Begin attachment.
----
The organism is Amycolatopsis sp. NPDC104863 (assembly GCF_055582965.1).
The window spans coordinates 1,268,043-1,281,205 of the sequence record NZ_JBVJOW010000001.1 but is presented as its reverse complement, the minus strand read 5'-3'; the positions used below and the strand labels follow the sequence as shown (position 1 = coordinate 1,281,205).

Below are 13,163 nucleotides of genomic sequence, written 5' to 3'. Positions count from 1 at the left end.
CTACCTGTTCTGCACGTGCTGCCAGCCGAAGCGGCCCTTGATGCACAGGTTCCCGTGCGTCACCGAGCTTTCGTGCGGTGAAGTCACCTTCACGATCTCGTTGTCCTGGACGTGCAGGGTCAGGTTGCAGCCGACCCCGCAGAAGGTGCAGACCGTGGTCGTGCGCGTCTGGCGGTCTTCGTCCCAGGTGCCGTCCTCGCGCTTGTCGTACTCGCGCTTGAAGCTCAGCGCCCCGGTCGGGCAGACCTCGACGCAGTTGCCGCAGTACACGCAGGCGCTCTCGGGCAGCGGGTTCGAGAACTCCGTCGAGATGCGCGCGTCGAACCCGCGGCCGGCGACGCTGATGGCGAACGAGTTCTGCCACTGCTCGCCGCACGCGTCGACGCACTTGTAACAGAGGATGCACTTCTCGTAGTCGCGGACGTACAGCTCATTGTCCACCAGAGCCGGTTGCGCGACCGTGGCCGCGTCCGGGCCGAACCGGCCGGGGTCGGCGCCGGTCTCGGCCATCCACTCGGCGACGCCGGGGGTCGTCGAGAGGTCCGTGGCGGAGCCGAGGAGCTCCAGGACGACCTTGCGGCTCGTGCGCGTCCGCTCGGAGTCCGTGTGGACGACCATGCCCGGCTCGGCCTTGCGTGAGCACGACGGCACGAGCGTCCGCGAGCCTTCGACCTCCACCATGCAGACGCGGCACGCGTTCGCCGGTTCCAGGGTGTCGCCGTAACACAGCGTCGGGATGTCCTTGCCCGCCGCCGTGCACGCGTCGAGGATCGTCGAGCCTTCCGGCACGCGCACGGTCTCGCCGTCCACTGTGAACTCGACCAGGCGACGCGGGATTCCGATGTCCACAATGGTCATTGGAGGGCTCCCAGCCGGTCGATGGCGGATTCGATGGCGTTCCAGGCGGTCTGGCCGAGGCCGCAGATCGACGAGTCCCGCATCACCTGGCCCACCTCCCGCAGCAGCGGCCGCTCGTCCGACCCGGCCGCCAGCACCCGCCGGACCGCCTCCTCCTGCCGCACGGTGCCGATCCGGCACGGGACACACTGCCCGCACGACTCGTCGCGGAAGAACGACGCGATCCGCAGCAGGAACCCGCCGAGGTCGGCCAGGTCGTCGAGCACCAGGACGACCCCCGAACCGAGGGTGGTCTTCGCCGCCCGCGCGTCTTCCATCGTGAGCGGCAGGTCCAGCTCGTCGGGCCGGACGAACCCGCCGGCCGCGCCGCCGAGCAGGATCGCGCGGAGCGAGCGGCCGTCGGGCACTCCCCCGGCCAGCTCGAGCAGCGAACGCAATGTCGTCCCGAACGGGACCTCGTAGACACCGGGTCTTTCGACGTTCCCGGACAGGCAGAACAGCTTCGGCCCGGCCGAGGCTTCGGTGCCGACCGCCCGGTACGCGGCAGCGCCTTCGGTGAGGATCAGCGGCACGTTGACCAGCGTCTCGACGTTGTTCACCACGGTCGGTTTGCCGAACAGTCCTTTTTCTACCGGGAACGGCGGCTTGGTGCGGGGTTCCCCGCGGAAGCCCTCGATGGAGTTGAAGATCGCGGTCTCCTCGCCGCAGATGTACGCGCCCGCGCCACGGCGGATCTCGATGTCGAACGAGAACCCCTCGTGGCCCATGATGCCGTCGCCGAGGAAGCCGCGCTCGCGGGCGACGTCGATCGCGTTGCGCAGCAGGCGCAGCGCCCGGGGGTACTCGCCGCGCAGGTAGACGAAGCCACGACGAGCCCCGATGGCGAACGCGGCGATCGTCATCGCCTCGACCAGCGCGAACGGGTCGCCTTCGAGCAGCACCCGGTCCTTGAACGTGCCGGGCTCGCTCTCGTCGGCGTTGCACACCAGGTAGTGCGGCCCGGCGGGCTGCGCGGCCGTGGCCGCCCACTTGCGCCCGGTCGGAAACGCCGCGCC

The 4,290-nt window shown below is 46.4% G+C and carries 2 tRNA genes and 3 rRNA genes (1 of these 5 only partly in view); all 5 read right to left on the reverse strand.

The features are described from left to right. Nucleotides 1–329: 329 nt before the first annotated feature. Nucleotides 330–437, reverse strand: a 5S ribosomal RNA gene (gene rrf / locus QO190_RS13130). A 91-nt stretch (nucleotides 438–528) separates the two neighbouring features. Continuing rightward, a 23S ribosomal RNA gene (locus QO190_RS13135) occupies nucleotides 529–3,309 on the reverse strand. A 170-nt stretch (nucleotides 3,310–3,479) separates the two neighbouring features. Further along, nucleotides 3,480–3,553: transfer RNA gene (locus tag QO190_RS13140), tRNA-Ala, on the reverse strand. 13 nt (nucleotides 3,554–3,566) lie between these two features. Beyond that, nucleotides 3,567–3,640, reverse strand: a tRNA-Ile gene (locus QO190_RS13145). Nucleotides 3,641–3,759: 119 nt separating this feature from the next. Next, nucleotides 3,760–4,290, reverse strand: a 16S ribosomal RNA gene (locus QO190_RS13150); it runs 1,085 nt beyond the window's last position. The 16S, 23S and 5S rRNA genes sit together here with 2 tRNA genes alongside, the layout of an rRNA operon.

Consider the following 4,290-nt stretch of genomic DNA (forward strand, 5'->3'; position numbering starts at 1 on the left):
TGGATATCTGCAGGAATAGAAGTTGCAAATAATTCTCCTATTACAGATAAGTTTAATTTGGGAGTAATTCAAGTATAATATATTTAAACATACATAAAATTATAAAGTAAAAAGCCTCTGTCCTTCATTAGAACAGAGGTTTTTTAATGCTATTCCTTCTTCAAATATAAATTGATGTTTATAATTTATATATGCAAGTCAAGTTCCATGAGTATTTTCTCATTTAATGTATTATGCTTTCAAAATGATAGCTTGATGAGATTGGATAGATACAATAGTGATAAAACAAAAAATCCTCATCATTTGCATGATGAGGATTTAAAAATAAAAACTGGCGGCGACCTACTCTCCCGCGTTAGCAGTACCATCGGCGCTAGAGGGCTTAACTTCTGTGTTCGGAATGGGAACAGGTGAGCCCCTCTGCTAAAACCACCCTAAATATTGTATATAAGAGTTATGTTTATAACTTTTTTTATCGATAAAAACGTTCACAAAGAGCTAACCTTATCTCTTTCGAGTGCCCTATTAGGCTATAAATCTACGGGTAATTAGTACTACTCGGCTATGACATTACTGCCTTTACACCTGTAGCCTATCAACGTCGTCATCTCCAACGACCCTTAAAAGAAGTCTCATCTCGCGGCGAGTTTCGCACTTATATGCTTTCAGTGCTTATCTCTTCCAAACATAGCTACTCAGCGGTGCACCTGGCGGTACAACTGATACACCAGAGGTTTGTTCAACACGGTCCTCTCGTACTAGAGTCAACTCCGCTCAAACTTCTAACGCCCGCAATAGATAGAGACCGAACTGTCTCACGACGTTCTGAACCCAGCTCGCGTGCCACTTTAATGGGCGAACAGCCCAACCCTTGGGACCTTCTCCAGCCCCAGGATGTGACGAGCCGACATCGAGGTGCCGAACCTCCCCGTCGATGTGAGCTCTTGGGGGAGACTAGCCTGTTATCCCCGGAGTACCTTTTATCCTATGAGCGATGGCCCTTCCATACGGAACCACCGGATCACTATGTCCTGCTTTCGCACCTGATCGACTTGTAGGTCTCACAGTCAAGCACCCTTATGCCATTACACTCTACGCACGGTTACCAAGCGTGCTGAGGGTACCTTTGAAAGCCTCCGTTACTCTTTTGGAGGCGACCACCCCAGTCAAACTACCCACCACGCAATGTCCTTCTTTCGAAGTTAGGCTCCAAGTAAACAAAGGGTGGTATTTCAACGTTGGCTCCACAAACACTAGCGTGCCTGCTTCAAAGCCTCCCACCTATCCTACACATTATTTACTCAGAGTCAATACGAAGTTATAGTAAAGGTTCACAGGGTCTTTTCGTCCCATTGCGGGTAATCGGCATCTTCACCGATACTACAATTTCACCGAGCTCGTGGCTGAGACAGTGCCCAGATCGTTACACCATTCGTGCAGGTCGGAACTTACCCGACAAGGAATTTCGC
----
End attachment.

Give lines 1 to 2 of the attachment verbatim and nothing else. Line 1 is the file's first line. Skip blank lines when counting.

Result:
The organism is Amycolatopsis sp. NPDC104863 (assembly GCF_055582965.1).
The window spans coordinates 1,268,043-1,281,205 of the sequence record NZ_JBVJOW010000001.1 but is presented as its reverse complement, the minus strand read 5'-3'; the positions used below and the strand labels follow the sequence as shown (position 1 = coordinate 1,281,205).